New concern about e-cigarettes: They make smoking seem ‘normal’ again

Substituting one noxious habit for another? An e-smoker puffs away.
(Torin Halsey/Associated Press)

E-cigarettes, those battery-powered nicotine vapor delivery systems that are infiltrating the airwaves, schoolyards, and public spaces, are threatening to undo a decades-long campaign to stigmatize smoking.

That’s according to an article in the latest New England Journal of Medicine. Anti-smoking activists, the article reports, fear that e-cigs will lead to the “renormalization” of smoking. Their concern is that the rise of e-cigs will interfere with the tobacco “endgame” -- the global elimination of all tobacco use -- by returning the habit of smoking from the social margins to which it has been relegated.

Moreover, because the health effects of e-cigs haven’t yet been fully studied, the return of public puffing, even of a non-tobacco product, is dangerous.


E-cigs use a battery-powered heater to vaporize liquid synthetic nicotine, along with a substance that replicates the look and feel of cigarette smoke for the user to inhale and expel. Traditional tobacco companies such as Lorillard and Altria have jumped into the market with widely advertised brands such as blu and MarkTen.

Since most e-cigs are based on nicotine, a highly addictive substance, the anti-smoking community sees them as tools for tobacco companies to replace one habit-forming product on the decline with another one on the rise.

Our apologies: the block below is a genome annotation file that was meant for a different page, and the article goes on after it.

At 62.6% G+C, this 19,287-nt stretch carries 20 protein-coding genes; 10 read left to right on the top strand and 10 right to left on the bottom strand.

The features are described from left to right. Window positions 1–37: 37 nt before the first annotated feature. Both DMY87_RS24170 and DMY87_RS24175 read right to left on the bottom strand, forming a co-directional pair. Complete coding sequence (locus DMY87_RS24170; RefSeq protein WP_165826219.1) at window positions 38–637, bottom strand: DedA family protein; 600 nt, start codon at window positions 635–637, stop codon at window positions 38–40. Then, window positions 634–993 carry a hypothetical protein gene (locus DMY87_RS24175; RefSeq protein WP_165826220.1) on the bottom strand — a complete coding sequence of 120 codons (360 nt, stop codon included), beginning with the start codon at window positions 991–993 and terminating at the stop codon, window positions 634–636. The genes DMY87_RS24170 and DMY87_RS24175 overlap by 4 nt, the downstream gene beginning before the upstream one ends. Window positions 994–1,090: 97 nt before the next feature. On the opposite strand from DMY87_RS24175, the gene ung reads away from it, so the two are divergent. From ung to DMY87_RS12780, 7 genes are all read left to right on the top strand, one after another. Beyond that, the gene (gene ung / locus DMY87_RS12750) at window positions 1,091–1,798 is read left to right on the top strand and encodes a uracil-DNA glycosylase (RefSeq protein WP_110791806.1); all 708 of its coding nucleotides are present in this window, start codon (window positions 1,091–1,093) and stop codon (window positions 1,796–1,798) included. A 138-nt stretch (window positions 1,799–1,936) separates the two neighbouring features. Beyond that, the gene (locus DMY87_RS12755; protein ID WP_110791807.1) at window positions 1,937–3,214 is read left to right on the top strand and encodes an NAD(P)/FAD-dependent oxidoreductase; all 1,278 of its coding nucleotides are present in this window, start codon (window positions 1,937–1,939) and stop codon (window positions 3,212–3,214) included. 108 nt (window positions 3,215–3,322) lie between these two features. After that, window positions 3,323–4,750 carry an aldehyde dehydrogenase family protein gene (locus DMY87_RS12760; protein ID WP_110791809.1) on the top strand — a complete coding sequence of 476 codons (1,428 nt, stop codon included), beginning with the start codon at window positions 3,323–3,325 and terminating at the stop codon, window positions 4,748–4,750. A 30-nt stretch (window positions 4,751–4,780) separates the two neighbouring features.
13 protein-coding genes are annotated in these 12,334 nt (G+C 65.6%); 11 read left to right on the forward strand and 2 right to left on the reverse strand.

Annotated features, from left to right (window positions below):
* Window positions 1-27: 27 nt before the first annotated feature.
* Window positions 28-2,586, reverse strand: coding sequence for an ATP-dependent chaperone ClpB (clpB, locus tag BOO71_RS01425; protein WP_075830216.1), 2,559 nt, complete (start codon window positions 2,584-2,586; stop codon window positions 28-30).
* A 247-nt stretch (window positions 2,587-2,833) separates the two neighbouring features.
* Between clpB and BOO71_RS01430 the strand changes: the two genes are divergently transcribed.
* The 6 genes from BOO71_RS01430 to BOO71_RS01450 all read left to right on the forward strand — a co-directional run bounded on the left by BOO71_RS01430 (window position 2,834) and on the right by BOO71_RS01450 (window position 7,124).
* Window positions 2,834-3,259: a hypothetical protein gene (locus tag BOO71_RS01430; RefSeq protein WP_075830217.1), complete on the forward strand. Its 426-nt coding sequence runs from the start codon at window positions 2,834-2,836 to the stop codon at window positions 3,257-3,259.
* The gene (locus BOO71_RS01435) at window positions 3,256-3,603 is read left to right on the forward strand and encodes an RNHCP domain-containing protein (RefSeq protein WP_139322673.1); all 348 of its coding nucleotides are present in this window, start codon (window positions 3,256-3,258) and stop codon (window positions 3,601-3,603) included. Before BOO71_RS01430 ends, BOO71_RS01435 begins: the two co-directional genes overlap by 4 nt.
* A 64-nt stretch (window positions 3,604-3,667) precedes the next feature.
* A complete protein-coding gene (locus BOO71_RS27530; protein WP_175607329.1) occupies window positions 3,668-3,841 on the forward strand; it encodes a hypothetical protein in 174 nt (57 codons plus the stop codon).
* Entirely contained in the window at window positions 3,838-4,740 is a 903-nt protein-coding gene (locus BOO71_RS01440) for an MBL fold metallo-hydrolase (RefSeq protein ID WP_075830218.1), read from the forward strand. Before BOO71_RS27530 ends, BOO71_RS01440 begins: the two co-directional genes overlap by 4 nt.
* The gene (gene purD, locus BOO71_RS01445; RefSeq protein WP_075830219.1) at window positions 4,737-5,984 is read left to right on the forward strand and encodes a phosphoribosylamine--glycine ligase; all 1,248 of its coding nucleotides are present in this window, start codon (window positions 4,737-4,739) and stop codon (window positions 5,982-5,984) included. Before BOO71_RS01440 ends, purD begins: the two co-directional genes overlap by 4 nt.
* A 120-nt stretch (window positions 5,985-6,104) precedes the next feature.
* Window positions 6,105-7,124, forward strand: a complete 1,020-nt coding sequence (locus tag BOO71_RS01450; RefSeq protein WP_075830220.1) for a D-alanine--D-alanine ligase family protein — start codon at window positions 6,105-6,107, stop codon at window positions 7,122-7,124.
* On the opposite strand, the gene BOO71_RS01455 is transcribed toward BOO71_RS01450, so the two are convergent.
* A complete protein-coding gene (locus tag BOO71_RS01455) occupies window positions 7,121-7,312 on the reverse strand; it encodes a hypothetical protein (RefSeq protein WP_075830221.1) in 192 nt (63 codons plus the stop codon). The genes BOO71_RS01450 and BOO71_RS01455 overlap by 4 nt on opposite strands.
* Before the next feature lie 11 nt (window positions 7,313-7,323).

E-cigarettes, the NEJM article observes, “are challenging a barrier to television promotion erected more than 40 years ago.” Media figures such as Jenny McCarthy (whose baleful effect on public health through her anti-vaccination campaign we’ve touched on here) and Stephen Dorff are hawking e-cigs in ads, sometimes positioning them as tools to circumvent freedom-killing laws barring tobacco smoking in public places.

Flavored varieties, including bubble gum-like flavors, raises concerns that the tobacco industry is once again trying to hook children and adolescents on an addictive product. Indeed, the Centers for Disease Control reports that use is growing sharply among middle- and high-school students, albeit from a small base.

The battle over public e-smoking is just being joined. Last month the Los Angeles City Council placed e-cigs in the same product category as conventional cigarettes, banning their sale from street kiosks, ice cream trucks and self-service displays and requiring retailers to obtain a license before selling them. Bans or other restrictions are under consideration in other cities across the nation. Of all UC campuses, e-cigs are allowed only at UC Irvine. Pressure is on the Food and Drug Administration to regulate e-cigs as it does tobacco.

Not all smoking opponents think the goal of eradicating e-cigs is a good thing. According to the NEJM piece, some studies indicate that e-cigs are being used mostly as smoking cessation aids. Other activists say that the goal of totally eliminating anything resembling smoking will work against the more important, and more achievable, goal of reducing risk by discouraging smoking. They point to the history of alcohol and narcotics prohibition as a warning that total eradication is almost impossible and that efforts to accomplish it often backfire.


What’s more important, the NEJM article concludes, is for the FDA to get its arms around the phenomeon and subject it, without delay, to regulation.